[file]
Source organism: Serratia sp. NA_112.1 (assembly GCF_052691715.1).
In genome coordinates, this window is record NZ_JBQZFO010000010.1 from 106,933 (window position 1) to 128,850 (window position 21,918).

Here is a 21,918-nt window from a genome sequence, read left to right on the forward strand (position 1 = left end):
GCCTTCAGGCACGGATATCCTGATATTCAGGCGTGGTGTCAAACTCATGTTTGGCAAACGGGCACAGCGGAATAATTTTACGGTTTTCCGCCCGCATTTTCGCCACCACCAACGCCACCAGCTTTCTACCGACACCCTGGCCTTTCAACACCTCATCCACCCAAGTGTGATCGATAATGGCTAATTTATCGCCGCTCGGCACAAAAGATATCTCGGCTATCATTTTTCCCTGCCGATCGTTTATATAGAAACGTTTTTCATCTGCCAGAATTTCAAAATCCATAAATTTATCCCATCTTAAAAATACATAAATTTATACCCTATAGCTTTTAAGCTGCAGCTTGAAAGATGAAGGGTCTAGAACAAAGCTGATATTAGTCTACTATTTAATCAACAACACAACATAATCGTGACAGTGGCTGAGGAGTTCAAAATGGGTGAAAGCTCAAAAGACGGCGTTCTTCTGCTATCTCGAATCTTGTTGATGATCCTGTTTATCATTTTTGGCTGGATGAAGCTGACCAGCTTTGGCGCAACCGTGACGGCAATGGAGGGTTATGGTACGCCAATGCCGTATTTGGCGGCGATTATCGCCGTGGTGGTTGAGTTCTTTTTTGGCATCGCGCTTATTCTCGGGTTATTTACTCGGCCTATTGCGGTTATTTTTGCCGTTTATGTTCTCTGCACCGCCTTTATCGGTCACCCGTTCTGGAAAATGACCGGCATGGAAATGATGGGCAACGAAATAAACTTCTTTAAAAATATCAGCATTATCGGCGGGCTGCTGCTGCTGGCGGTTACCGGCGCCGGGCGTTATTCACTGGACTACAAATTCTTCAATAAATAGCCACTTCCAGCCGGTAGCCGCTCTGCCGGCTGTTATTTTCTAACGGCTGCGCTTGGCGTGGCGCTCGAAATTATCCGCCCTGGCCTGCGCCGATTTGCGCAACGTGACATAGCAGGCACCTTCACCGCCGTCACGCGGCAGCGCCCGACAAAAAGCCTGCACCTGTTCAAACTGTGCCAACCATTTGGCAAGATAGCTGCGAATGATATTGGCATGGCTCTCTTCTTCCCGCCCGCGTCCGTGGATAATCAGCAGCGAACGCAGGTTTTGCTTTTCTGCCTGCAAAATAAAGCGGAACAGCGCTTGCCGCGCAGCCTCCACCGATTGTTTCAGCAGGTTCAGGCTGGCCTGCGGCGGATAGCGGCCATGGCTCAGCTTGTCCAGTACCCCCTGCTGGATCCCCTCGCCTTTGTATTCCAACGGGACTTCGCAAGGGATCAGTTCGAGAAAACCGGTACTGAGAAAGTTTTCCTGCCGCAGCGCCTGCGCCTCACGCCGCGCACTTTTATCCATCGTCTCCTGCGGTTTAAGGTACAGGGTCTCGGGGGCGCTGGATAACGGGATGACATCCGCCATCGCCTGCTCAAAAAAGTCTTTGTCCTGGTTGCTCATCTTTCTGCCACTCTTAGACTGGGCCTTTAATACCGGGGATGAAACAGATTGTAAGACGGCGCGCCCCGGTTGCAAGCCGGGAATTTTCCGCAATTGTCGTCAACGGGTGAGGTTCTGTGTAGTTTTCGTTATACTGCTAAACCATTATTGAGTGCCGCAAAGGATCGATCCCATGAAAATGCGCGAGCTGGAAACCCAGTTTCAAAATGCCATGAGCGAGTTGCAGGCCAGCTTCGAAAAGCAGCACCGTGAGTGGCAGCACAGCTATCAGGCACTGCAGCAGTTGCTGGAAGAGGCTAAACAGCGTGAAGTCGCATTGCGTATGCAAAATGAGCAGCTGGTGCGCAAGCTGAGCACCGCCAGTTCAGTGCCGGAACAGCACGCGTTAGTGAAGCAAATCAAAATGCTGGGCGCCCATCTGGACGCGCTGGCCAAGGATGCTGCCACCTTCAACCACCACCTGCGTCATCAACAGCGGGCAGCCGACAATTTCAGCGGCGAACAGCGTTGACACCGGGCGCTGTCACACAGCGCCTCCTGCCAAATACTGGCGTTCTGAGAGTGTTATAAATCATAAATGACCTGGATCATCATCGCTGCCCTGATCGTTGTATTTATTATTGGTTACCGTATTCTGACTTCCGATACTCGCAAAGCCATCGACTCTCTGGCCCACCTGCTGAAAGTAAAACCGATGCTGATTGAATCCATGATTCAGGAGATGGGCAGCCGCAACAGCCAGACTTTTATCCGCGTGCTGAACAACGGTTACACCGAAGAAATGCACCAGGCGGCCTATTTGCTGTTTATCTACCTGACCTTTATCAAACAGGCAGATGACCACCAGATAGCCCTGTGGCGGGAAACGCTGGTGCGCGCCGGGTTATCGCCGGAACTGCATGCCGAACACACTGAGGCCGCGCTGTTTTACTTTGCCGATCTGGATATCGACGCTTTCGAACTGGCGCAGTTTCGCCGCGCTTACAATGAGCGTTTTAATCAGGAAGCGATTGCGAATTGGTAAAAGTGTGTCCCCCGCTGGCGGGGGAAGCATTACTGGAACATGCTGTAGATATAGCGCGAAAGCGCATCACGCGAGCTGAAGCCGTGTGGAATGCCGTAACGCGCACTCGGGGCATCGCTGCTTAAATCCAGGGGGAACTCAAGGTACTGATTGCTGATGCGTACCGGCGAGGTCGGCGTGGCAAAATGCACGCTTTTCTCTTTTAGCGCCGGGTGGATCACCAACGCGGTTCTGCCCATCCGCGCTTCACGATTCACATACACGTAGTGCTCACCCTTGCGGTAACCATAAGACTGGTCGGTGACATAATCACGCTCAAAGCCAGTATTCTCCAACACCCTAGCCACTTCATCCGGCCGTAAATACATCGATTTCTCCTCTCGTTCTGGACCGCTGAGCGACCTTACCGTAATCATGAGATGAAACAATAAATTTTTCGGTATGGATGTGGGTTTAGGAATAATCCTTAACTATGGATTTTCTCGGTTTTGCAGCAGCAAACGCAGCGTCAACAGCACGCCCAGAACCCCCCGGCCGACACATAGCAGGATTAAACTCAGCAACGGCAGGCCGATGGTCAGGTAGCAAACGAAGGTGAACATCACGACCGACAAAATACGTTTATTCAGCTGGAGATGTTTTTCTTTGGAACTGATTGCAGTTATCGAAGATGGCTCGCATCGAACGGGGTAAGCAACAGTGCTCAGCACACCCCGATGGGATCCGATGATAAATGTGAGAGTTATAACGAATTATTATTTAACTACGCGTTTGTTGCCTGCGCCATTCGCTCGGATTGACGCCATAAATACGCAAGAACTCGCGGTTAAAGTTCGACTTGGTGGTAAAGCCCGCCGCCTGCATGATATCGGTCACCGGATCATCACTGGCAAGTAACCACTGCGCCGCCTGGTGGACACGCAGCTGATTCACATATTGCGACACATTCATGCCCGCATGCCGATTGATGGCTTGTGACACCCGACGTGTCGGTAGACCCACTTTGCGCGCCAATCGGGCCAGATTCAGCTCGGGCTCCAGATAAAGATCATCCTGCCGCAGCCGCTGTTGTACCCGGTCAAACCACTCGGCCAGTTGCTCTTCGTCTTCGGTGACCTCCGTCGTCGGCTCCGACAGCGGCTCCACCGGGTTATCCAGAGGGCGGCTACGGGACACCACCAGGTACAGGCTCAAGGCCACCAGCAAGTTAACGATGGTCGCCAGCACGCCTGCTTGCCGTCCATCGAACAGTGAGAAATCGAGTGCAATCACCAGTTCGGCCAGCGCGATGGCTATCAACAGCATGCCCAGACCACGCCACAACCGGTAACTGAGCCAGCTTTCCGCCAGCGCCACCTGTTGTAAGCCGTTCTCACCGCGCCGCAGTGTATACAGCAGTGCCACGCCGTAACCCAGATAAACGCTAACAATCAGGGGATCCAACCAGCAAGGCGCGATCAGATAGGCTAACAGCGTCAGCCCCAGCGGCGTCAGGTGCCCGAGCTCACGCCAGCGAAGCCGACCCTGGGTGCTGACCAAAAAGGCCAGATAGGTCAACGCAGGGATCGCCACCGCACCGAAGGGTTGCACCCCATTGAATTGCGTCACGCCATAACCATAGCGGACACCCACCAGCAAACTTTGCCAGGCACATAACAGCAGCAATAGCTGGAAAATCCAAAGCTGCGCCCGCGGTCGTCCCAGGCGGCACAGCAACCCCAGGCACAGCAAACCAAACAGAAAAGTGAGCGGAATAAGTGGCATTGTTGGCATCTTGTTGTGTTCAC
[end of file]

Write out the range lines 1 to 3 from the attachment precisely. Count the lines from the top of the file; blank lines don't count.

Source organism: Serratia sp. NA_112.1 (assembly GCF_052691715.1).
In genome coordinates, this window is record NZ_JBQZFO010000010.1 from 106,933 (window position 1) to 128,850 (window position 21,918).

Here is a 21,918-nt window from a genome sequence, read left to right on the forward strand (position 1 = left end):